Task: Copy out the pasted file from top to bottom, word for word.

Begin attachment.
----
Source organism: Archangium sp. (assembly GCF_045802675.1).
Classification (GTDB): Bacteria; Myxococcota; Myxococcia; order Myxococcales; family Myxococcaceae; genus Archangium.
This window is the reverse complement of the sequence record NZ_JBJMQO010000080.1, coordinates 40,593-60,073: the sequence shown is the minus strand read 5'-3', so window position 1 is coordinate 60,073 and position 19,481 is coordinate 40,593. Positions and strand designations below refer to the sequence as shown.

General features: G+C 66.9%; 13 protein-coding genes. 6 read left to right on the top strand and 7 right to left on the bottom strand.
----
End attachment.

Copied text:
Source organism: Archangium sp. (assembly GCF_045802675.1).
Classification (GTDB): Bacteria; Myxococcota; Myxococcia; order Myxococcales; family Myxococcaceae; genus Archangium.
This window is the reverse complement of the sequence record NZ_JBJMQO010000080.1, coordinates 40,593-60,073: the sequence shown is the minus strand read 5'-3', so window position 1 is coordinate 60,073 and position 19,481 is coordinate 40,593. Positions and strand designations below refer to the sequence as shown.

General features: G+C 66.9%; 13 protein-coding genes. 6 read left to right on the top strand and 7 right to left on the bottom strand.